Assassin’s Creed 3 director Alex Hutchinson described himself, his team, and his game as dinosaurs in a recent interview with Edge Magazine. “We’re the last of the dinosaurs. We’re still the monster triple-A game with very large teams [and] multiple studios helping out on different bits. There are fewer and fewer of these games being made, especially as the middle has fallen out.”
The disappearance of “the middle,” B-list games like Ubisoft’s own Beyond Good & Evil that could succeed without selling millions of copies at retail, is really only one reason that the triple-A release is an increasingly rare bird in video games. Piracy, at least according to Ubisoft, has crippled its PC gaming business so not only do triple-A releases have to duke it out in the risky, competitive console market, they face impossible odds earning a buck on PC. How bad is PC piracy? Ubisoft claims that 95 percent of its PC players don’t play illegally obtained video games.
For the past few years, Ubisoft has combatted the problem by bolstering its triple-A games with aggressive digital rights management, namely through the Uplay network. Ubi was amongst those publishers that thought the key to protecting its intellectual property on PC was to require players to have a persistent Internet connection while playing. In other words, it tried to protect its dinosaurs with dinosaur anti-piracy measures.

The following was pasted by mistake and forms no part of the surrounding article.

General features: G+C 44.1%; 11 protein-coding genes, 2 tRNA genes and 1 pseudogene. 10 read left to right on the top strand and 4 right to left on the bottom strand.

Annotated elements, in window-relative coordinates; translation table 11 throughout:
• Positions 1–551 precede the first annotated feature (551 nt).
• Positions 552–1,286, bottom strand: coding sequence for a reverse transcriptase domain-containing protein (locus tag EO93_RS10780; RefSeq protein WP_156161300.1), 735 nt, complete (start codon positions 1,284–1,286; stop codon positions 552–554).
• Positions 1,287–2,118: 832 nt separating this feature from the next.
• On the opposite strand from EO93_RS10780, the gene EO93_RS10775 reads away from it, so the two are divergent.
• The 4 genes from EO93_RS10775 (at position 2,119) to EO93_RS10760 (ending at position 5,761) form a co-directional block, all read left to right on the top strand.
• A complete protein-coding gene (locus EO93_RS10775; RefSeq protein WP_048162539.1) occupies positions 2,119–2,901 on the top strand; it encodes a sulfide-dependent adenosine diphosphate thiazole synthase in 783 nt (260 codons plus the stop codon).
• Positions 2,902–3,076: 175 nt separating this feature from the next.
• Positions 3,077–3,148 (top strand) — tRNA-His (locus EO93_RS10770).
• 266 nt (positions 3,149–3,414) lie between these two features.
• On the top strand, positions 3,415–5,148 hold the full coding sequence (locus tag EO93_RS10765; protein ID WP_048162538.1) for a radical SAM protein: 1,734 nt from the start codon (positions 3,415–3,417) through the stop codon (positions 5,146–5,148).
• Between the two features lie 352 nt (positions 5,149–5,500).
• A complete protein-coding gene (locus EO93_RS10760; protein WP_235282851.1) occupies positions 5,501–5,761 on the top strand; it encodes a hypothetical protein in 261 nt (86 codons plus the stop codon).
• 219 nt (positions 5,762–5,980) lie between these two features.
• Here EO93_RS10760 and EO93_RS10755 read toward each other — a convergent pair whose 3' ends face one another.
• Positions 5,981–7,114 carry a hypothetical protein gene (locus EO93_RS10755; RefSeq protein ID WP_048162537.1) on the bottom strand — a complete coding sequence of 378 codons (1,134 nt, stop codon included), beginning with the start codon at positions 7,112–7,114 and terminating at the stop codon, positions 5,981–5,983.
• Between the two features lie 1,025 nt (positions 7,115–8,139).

It’s interesting then that, in a week where Ubisoft admits that the era of the blockbuster game is ending, it’s also abandoning its archaic DRM. Speaking with Gamasutra, Ubisoft’s VP of digital publishing Chris Early said that customer outcry has allowed it to change its policies.
“If you look back to early 2011 and before, we did at one point in time go with always-on activation, for any game. We realized that while it was probably one of the strictest forms of DRM, it wasn’t the most convenient for our customers. We listened to the feedback, and have removed that requirement from those games, and stopped doing that going forward.
For some games, but not all. “It depends on the type of game, but in a single player game, we require a one-time authentication, then we allow offline play,” continues Early, “Then for online multiplayer, obviously when you’re playing online, you’re authenticated and then you remain online. It’s basically as simple as that.”
Ubi’s change of heart could be construed as a feint though. Even more endangered than the triple-A game is the single player triple-A game. If all games require some kind of online play in the future, Ubi won’t have to worry about offending players that want to play offline. What will those Ubi games look like? Watch Dogs. That’s precisely what they’ll look like.
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